Thus much for the Proclamation itself, the appearance of which indicates the beginning of a new period in the Secession contest, and shows that the American people are capable of conquering their prejudices, provided their schooling shall be sufficiently severe and costly. But the Proclamation itself, and without any change in our military policy, cannot be expected to accomplish anything for the Federal cause. Its doctrines must be enforced, if there is to be any practical effect from the change of position taken by the country and the President. If the same want of capacity that has hitherto characterized the war on our part is to be exhibited hereafter, the Proclamation might as well have been levelled against the evils of intemperance as against the evils of slavery. Never, since war began, has there been such imbecility displayed in waging it as we have contrived to display in our attacks on the enemies of the Union. It used to be supposed that Austria was the slowest and the most stupid of military countries ; but America has got ahead of Austria in the art of doing nothing — or worse than nothing — with myriads of men and millions of money. We stand before the world a people to whom military success seems seldom possible, and, when possible, rarely useful. If we win a victory, we spend weeks in contemplating its beauties, and never think of improving it. Had one. of our generals won the Battle of Jena, he would have rested for six weeks, and permitted the Prussian army to reorganize, instead of following it with that swiftness which alone can prevent brave men from speedily rallying after a lost battle. Had one of them won Waterloo, he would not have dreamed of entering France, but would have liberally given to Napoleon all the time that should have been necessary for his recovery from so terrible a defeat. They have nothing in them of the qualities even of old Blücher, who never was counted a first-class commander. Forbearance has never ceased to be a virtue with them. Whether their slackness is of native growth, or is the consequence of instructions from Government, it is plain that adherence to it can never lead to the conquest of the Southrons. There is now a particular reason why it should give way to something of a very different character. The Proclamation has changed the conditions of the contest, and to be defeated now, driven out of the field for good and all, would be a far more mortifying termination of the war than it could have been, if we had already failed utterly. We have committed the unpardonable sin against slavery, and to fail now would be to place ourselves in the same position that is held by the commander of a ship of war who nails his colors to the mast, and yet has to get them down in order to prevent his conqueror from annihilating him. The action of the Confederate Congress with reference to the Proclamation, so far as we have accounts of it, shows that the President’s action has intensified the character of the conflict, and that the enemy are preparing to fight under the banner of the pirate, declaring that they will show no quarter, because they look upon the Proclamation as declaring that there shall be no quarter extended to them. The President of the United States, they say, has avowed it to be his purpose to inaugurate a servile war in their country, and they call fiercely for retaliation. They mean, by using the words “ servile war,” to convey the impression that there is to be a general slaying and ravishing throughout the South, on and after the first of next January, under the special patronage of the American President, who has ordered his soldiers and his sailors, his ships and his corps, to be employed in protecting black ravishers of white women and black murderers of white children. All they say is mere cant, and is intended for the European market, which they now supply as liberally with lies as once they did with cotton. Our foolish foes in England accept every falsehood that is sent them from Richmond, and hence the torrent of misrepresentation that flows from that city to London. Let it continue to flow. It can do us no harm, if our action shall be in correspondence with our cause and our means. If we succeed, falsehood cannot injure us ; if we fail, we shall have something of more importance than libels to think of. We should bear in mind that our armies are not to succeed because the slaves shall rise, but that tire slaves are to be freed as a consequence of the success of our armies. That our armies may succeed, there must be more energy displayed both by their commanders and by Government. The Proclamation must be enforced, or it will come to nought. There is nothing self-enforcing about it. Its mere publication will no more put an end to the Rebellion than President Lincoln’s first proclamation, calling upon the Rebels to cease their evil-doings and disperse, could put an end to it. Its future value, like that of all papers that deal with the leading interests of mankind, must depend altogether upon the future action of the men from whom it emanates, and that of their constituents. It stands to-dav where the Declaration of Independence stood for tlie five years that followed its promulgation, waiting for its place in human annals to be prepared for it by its supporters. Of what worth would the Declaration of Independence be now, had it not been for Trenton and Princeton, Saratoga and Yorktown ? Of no worth at all; and its authors would be looked upon as a band of sentimental political babblers, who could enunciate truths which neither they nor their countrymen had the capacity to uphold and practically to demonstrate. But the Declaration of Independence is one of the most immortal of papers because it proved a grand success; and it was successful because the men who put it forth were fully competent to the grand work with the performance of which they were charged. It is for Mr. Lincoln himself to say whether the Proclamation of September 22, 1861, shall take rank with the Declaration of July 4, 1776, or with those evidences of flagrant failure that have become so common since 1789,—with the French Declaration of the Rights of Man, and Mexican Constitutions. That it is the people's duty to support the President is said by almost all men ; but is it not equally the duty of the President to support the people ? And have they not supported him,— supported him with men, with money, with the surrender of the enjoyment of some of their dearest rights, with their full confidence, with good wishes and bettor deeds, and with all the rest of the numerous moral and material means of waging war vigorously and triumphantly ? And if they have done and are doing all this, who will be to blame, if the enemy shall accomplish their purpose?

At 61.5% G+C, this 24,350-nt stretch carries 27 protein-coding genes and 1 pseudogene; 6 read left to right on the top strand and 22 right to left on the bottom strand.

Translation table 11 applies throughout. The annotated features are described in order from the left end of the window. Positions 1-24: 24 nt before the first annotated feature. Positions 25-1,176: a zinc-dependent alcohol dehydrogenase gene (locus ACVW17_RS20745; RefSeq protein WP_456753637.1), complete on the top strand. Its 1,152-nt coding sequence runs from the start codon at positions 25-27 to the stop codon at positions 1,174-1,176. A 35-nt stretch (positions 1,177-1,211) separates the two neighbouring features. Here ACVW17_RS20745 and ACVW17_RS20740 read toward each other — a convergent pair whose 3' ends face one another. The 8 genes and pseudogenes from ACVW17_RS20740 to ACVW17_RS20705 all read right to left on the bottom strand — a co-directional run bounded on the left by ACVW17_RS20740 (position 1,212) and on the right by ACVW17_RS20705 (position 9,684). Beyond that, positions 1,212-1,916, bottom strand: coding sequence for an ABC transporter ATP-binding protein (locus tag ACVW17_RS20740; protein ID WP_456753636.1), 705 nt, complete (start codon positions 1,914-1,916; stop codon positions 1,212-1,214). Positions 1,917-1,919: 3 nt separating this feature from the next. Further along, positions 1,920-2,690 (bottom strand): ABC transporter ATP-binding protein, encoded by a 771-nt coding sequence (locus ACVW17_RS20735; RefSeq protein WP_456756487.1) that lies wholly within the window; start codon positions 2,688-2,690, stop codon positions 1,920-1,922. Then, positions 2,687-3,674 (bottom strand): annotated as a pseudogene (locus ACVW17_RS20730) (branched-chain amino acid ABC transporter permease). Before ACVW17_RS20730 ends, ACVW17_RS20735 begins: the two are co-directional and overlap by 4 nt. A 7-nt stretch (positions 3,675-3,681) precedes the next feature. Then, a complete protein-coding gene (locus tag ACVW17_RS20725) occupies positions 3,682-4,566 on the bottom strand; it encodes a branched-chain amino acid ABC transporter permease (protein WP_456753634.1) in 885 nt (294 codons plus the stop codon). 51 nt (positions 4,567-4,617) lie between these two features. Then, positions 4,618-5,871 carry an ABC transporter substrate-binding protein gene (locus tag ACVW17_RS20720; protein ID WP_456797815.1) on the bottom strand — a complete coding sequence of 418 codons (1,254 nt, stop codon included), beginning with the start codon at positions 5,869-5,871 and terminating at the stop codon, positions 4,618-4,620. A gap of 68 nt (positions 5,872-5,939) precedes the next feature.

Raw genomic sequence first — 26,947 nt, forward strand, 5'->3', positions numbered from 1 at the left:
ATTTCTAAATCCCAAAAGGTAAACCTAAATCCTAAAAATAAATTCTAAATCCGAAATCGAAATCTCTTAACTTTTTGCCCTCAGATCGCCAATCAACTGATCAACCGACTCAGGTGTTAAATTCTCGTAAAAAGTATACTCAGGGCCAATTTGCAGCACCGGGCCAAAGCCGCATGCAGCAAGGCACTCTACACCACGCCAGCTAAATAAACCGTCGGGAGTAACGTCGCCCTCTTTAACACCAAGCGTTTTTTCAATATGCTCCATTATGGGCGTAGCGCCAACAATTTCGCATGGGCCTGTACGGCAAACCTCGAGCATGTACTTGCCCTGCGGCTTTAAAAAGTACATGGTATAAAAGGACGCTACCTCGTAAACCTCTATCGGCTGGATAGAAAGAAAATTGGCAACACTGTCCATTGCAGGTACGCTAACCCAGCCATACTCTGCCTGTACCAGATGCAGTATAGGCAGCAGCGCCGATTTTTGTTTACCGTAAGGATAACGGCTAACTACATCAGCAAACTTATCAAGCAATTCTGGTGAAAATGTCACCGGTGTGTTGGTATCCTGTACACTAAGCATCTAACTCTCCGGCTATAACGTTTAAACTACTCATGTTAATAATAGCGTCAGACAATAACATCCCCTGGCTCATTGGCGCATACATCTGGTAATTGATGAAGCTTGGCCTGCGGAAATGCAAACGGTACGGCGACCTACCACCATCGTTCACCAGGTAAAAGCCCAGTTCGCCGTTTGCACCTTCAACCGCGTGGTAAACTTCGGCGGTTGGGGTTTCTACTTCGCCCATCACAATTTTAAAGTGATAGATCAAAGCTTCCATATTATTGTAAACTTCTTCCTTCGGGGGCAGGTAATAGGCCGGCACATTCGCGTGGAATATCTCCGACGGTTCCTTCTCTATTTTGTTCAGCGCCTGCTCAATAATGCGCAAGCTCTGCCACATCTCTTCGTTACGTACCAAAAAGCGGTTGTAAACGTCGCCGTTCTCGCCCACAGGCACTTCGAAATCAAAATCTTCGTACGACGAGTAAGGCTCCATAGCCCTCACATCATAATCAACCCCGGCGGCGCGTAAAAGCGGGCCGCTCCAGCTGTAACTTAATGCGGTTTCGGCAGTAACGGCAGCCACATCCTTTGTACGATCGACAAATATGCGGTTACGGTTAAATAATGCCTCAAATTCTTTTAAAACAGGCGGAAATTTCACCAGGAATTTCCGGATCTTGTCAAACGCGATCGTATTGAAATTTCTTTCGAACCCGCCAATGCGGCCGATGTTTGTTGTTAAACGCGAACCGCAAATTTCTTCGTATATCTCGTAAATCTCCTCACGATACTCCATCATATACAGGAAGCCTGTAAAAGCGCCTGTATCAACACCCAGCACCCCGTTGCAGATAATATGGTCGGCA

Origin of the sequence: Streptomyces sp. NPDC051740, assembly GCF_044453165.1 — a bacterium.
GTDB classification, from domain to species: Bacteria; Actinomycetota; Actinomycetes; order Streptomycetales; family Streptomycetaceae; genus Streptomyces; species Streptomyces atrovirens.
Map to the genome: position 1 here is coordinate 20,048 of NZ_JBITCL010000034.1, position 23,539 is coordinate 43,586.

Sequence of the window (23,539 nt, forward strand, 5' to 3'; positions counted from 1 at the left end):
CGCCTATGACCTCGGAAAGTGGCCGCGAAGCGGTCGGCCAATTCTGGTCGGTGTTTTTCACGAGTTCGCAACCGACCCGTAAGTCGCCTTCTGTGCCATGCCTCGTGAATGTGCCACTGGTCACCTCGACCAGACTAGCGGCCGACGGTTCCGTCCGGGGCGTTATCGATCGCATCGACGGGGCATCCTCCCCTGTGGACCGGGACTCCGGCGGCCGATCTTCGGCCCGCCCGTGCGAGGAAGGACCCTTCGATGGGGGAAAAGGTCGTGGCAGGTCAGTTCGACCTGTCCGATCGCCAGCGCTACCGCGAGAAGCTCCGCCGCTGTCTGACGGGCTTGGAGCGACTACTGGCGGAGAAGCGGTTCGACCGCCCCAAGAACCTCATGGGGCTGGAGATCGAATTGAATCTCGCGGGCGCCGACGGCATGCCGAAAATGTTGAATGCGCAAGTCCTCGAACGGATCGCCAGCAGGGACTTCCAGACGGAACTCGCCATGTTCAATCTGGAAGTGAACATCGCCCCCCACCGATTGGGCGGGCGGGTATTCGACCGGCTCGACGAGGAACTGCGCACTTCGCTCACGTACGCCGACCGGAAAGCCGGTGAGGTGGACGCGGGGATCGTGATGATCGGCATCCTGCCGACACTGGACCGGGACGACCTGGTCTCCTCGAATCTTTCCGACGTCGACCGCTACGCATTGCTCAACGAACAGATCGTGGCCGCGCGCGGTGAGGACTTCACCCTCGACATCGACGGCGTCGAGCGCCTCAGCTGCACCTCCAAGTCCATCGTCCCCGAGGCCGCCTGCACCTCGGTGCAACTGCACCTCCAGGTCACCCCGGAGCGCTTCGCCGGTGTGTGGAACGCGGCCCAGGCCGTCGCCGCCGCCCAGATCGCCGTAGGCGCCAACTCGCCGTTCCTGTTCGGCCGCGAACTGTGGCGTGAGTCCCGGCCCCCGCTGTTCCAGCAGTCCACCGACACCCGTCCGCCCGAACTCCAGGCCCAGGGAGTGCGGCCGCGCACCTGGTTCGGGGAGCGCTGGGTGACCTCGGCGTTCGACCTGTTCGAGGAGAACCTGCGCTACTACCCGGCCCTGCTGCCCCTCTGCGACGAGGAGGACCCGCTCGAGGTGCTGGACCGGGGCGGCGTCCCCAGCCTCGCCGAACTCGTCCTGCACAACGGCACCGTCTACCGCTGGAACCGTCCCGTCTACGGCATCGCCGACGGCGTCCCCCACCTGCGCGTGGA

The President and his immediate associates are placed so high by their talents and their positions that they must be supposed open to the love of fame, and to desire honorable mention in their country's annals, especially as they have to do with matters of such transcendent importance, greater even than those that absorbed the attention of Washington and Hamilton, of Jefferson and Madison, of Jackson and Livingston. It is for themselves to decide what shall be said of them hereafter, and through all future time, — whether they shall be blessed or banned, cursed or canonized. The judgment that shall be passed upon them and their work will be given according to the result, and from it there can be no appeal. The Portuguese have a well-known proverb, that “ the way to hell is paved with good intentions”; but it is not the laborers on that broad and crowded highway who gain honorable immortality. The decisions of posterity are not made with reference to men’s motives and intentions, but upon their deeds. With posterity, success is the proper proof of merit, when nothing necessary to its winning is denied to the players in the world’s great games. Richmond is worshipped, and Richard detested, not because the former was good and great, and the latter wicked and weak, for Richard was the better and the abler man, but for the reason that the decision was in Richmond’s favor on Bosworth Field. The only difference between Catiline and Cæsar, according to an eminent statesman and scholar, is this : Catiline was crushed by his foes, and Cæsar’s foes were crushed by him. This may seem harsh, but we fear that it is only too true,— that it is in accordance with that irreversible law of the world which makes success the test of worth in the management of human affairs. If Mr. Lincoln and his confidential officers would have the highest American places in after-days as well as to-day, let them win those places by winning the nation’s battle. They can have them on no other terms. That is one of the conditions of the part they accepted when they took upon themselves their present posts at the beginning of a period of civil convulsion. If they fail, they will be doomed to profound contempt. In the words of the foremost man of all this modern world, uttered at the very crisis of his own fortunes, — Napoleon I., in the summer of 1813, — “To be judged by the event is the inexorable law of history.”